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Group of crimefighters using VR, help from former crooks to cut down shoplifting

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Posted at 2:14 PM, Jan 13, 2021
and last updated 2021-01-13 16:14:40-05

ACE Hardware in downtown Denver is having a hard time with shoplifting.

“It’s just a huge spike in theft when the sun goes down,” employee Cole Howard said.

Howard says there’s been a major increase in theft since the start of the pandemic. There's been so much stealing that staff has added more security devices to protect their products.

“The displays are always chained up, as well as the caged-up ones below the display,” Howard said while pointing out some power tools.

Security experts say what’s happening at this hardware store isn’t an isolated spike.

“Theft is occurring broadly across the nation,” said Dr. Read Hayes, a criminologist at the University of Florida and director of the Loss Prevention Research Council, a self-described group of crime fighters with a mission of developing crime control solutions.

Hayes says the increase in shoplifting is in part due to the pandemic. An increase of unemployment has contributed to the problem and so has a shift in attention from workers in stores.

Hayes says many workers are now focusing more on social distancing and less on loss prevention.

“Now, you got a lot of anonymous people that are masked,” he said. “No one is near them or talking to them or serving them. So, it was this perfect storm.”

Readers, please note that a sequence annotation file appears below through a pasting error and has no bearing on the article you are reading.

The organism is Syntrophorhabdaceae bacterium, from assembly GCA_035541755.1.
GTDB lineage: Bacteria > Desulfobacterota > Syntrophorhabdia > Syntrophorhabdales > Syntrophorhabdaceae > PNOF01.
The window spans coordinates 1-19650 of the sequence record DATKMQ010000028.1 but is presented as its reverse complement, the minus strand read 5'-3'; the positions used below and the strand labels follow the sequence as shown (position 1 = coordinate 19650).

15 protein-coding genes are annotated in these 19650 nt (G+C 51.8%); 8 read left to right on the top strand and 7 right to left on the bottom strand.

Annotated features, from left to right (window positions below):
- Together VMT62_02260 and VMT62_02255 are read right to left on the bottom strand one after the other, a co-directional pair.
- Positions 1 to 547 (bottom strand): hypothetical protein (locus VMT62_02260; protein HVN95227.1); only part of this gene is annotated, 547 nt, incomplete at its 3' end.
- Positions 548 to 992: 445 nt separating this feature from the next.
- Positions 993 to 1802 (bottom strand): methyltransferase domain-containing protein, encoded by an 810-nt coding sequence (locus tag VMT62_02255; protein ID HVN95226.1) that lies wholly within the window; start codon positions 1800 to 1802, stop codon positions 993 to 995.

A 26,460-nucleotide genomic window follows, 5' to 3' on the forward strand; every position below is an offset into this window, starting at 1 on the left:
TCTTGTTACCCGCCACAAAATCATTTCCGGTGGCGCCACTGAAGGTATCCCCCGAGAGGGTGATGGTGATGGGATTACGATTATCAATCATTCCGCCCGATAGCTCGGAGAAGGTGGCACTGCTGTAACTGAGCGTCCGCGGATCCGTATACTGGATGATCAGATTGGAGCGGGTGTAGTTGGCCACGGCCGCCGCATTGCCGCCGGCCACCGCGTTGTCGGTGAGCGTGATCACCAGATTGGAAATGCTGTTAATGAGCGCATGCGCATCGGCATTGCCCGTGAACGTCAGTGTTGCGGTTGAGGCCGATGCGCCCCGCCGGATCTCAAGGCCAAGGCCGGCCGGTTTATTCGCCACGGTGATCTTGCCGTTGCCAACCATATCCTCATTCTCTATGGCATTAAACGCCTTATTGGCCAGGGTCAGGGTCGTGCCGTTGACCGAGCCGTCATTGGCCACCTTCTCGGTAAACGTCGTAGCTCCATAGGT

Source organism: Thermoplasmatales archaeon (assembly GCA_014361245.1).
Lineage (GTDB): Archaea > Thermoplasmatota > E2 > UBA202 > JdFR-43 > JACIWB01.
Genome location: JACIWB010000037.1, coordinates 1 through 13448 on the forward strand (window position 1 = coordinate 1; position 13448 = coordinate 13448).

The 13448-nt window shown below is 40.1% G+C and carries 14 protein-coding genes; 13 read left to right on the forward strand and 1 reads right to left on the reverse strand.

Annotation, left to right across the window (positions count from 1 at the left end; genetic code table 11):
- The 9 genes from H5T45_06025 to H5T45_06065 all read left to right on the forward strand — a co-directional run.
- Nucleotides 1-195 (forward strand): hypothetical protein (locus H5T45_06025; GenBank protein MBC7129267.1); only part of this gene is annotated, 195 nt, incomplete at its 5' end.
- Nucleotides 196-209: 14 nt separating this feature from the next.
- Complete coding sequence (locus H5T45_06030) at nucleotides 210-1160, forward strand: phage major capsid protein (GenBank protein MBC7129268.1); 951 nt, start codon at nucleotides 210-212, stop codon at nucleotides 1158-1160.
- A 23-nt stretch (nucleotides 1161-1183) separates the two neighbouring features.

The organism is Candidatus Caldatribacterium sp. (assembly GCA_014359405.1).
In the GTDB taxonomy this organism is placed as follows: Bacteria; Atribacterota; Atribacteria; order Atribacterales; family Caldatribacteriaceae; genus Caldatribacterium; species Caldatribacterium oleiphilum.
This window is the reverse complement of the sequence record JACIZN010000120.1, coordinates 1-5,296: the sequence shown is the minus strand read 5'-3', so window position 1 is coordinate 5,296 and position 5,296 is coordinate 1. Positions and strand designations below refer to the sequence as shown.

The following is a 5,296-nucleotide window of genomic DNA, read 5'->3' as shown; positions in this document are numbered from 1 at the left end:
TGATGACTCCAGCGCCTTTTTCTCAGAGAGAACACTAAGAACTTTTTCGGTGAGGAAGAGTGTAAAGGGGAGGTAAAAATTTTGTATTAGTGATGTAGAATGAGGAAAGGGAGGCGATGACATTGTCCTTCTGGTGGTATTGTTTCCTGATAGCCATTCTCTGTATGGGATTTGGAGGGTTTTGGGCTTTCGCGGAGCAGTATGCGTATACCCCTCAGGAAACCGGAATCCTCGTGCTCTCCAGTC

It's a perfect and costly storm.

Hayes says shoplifting has a trickle-down effect on the economy and often costs honest customers more money. The losses a business takes on due to theft often led to price increases to make up the difference.

Recently, Hayes’ team started getting help from of all people former thieves. They’re working with criminal offenders and designed virtual reality simulation labs to help major retailers prevent theft.

“(We) get some assessments about what people think, how they would respond, what might be better options,” Hayes said.

Back on the floor at ACE Hardware, employees say the best options to cut down on theft are to cut their hours and close early.

“It’s not worth your life over a power tool,” Howard said, adding even if they catch shoplifting on camera, there’s not much they can do.

“Nobody really knows what the new year is going to be like,” he said. “But we’re hoping its better than the last.”